It might be called a cabinet, but anything you're displaying inside of it is going to be overshadowed by the furniture itself. I've long been a fan of Sebastian Errazuriz and his ability to turn his strong and sometimes controversial opinions into eye-catching works of design—in a good, "pushing the boundaries" kind of way (see here, here and here for examples). So it makes sense that he's subverting the very function of a display cabinet with his impressive articulating shelving unit.
As with his "Porcupine Cabinet" from 2010 (a riff on his "Piano Shelf," which dates back to 1997), the Samurai Cabinet is made up of blade-like rotating wooden arms, inspired by the armor of its namesake. The length of each of the four legs serves as an axis for each tapered 'tooth,' some 40 in all, which can be individually adjusted to strikingly different visual effect.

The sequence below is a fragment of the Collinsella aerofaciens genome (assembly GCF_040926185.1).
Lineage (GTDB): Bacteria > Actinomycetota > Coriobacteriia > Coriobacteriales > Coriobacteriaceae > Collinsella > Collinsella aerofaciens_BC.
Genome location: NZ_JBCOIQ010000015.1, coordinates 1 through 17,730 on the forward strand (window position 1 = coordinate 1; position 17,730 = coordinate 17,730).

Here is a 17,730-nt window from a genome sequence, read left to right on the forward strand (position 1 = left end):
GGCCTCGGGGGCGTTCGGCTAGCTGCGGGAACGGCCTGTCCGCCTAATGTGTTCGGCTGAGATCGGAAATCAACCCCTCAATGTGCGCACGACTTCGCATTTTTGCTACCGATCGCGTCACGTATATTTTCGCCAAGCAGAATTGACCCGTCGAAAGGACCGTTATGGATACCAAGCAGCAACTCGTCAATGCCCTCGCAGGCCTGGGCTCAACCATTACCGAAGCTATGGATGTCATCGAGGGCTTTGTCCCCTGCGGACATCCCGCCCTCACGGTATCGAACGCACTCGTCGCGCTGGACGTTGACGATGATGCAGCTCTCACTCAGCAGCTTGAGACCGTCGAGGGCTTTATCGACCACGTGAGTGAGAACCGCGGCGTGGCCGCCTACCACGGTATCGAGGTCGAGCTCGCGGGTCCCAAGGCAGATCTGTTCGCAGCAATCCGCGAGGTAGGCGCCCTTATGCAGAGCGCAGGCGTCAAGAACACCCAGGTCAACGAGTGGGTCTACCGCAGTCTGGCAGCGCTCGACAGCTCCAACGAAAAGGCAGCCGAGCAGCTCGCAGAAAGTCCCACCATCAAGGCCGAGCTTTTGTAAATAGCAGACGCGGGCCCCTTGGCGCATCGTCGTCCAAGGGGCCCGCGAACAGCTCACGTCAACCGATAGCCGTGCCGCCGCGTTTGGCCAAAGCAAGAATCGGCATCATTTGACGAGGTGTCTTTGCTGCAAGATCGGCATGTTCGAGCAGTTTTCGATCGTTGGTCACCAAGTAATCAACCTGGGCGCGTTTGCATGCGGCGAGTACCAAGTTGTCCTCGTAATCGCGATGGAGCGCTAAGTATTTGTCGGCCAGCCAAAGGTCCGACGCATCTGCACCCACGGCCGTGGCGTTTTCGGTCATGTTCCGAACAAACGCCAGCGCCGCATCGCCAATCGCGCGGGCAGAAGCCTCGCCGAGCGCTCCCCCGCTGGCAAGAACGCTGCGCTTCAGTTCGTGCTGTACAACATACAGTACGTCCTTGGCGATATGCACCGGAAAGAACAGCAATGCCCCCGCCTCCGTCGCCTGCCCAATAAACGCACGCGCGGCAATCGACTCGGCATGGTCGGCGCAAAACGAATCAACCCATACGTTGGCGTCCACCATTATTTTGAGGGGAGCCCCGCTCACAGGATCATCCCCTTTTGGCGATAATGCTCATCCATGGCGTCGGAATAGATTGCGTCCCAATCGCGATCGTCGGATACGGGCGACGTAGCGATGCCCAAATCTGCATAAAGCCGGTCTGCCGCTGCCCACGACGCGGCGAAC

The arms jump to action with a simple slide of the finger, thanks to a counterbalanced pivot point on each of the planks—flip an entire side of wooden arms at once and your ears are in for a treat:
Errazuriz on its functionality: "The cabinet's sculptural presence reminds us of an armor spiked up ready to protect the valuable belongings its owner might decide to place in its interior."
What say you, furniture fans—yay or nay? You can check out more of Errazuriz's work here.
Erika is the editorial assistant at Core77. When she isn't covering design, you can find her writing about music, food, and healthy living habits. But mostly music. She also has a strong affinity for hedgehogs, bowling, and bands with goofy names.